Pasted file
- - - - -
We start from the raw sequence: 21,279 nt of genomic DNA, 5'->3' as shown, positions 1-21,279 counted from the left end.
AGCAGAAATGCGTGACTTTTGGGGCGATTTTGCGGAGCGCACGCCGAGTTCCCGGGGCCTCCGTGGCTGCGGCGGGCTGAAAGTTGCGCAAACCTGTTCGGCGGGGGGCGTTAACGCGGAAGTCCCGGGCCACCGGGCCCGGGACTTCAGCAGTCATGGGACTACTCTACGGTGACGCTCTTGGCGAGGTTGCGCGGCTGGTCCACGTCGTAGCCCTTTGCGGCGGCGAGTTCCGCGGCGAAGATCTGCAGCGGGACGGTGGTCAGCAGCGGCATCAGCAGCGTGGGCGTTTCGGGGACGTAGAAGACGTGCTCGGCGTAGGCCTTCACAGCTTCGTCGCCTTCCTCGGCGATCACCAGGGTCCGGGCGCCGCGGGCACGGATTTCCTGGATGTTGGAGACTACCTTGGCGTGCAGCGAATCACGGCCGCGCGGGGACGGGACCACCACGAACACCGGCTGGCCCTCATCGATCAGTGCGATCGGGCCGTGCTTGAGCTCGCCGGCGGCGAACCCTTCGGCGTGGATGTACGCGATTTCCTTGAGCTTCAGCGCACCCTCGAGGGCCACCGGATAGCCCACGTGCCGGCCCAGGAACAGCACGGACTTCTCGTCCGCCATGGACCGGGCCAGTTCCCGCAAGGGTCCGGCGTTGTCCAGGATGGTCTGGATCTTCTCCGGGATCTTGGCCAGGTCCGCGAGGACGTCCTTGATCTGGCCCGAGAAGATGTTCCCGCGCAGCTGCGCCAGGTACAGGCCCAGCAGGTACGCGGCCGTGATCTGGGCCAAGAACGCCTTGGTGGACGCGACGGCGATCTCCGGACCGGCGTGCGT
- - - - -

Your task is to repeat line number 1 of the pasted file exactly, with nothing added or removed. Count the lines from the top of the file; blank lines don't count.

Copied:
We start from the raw sequence: 21,279 nt of genomic DNA, 5'->3' as shown, positions 1-21,279 counted from the left end.